- Do they have a deadline for that need? (This tells you how hot they are as a lead.)
- What is going to cause them to purchase or not purchase? Ask!!
- What makes them want to do business with someone or not? Again – ask!
You can find out all of this information while talking to the person on the phone when that person first calls. The more interested you are in that lead the more they will like you and will want to do business with you. It is not how interesting you are or how low your price is, or how great your company is – it is how much you actually are interested in them. Your initial closing percentage will actually go up and likewise you will have simple information that can be put into a data base (or a simple Excel spreadsheet) about your leads and you'll be able to find out what is the common denominator about those people. Then do a communication to those people based on those common factors.
By the way, this is what the big companies are doing, they already know about this. If you want to get big – do what the postcard marketing experts are saying and doing.
Take the information that you gathered and send out tiny little mailings. These particular mailings are for different segments of the people that have already reached for your product or service; the message is based on what they have told you.
Wouldn't it be great if it was really easy to send out a full-color glossy postcard that was specific to that one customer, all from your own computer? Where are you going to get beautiful postcards that have variable data and can get your small mailing out? Usually you have to send out the same piece and order a large quantity – companies have minimums. The reason why they have minimums is because that is the way it is cost effective to sell to you. At this juncture, though, you want to get your mailing out more inexpensively and still get results.
“Variable Data” is data that is printed on a postcard that is variable – it changes from postcard to postcard and can be taken from any database. What if you could put that on the front of a full-color glossy postcard and not have to type a specific letter?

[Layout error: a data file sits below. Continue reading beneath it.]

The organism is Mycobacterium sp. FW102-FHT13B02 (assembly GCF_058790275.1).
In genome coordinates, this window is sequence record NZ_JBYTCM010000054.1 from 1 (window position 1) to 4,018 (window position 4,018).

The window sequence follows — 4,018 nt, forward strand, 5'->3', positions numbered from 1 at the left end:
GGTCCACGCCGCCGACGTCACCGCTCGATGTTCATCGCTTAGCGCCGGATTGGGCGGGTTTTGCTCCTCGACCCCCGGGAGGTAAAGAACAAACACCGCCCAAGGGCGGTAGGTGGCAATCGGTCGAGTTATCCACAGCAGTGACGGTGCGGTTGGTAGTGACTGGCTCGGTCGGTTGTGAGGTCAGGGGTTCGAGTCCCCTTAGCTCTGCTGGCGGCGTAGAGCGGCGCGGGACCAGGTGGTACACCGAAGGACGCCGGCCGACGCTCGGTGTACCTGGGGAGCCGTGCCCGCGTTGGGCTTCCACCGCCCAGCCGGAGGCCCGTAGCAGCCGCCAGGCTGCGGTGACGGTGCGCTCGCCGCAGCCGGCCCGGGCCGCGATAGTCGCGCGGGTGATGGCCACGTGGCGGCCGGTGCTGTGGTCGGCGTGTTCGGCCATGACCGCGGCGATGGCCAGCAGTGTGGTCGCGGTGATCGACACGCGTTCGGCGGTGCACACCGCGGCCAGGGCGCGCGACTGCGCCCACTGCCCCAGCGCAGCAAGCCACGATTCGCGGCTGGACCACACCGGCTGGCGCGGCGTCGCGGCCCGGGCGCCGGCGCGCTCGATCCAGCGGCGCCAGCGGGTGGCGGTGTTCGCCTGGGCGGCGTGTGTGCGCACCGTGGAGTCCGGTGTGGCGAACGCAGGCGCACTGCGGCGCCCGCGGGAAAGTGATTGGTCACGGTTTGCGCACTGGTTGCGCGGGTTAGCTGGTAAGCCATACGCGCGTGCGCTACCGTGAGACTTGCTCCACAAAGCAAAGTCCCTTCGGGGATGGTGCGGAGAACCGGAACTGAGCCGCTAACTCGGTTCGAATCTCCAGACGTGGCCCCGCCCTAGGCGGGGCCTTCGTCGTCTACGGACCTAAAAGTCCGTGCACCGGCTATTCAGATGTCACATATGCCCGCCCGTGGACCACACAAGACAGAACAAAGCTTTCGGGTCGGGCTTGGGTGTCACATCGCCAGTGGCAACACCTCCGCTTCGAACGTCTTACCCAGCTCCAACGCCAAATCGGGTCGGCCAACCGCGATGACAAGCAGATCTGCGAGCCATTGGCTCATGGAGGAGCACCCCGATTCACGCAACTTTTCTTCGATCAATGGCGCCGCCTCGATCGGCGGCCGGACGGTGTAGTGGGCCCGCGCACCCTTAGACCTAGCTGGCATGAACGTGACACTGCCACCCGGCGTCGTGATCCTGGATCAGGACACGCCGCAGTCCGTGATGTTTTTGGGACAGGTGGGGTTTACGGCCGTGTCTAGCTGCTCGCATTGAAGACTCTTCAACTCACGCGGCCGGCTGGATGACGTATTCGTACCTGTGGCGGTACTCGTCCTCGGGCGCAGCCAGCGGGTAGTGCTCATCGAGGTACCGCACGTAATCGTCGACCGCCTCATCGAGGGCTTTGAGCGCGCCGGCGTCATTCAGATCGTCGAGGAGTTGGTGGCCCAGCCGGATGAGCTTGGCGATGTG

Like “John Murphy, it is time for your dental cleaning” or “John Murphy, how about that pair of sunglasses you wanted” or of you're doing mortgages, “John Murphy – what about refinancing that house for Johnny Jr.'s college tuition?”
On the back of the postcard, you could say:
You can find companies that do this. Research on the internet and look for companies that allow you to stay in touch with variable data postcards. Research well and make sure they are going to do a good job for you. Get referrals, check samples – will they give you a chance to try out the product and see their turn-around time?
A final tip is that different people need different amounts of communication. When postcard marketing experts tell you to hit your target list of 5000 postcards over and over again, the reason why some call after just the first time and some others call after the second time and others call after the 5th time, etc., is because people move at different speeds in life and in business.
Now, with those that have called in you have closes that are slam dunks, but others operate differently when it comes to closing. So don't just waste those leads. Consistently put out your communication in the same way you did with your initial mailings, but with a more personalized message.
That is Database Marketing. That is how you get people to buy from you after they have reached by following up with them enough.
Put in your calendar to make three different follow up phone calls; if you get voice mail then leave a message that really communicates to them. Send a variable data postcard, send an email, but stay in touch. You will be glad you did – in fact you'll be smiling all the way to the bank.
I understand that you were interested in “product” for the purpose of “purpose.” (It is in the database – fill it in.)
Call me if I can help you make a decision.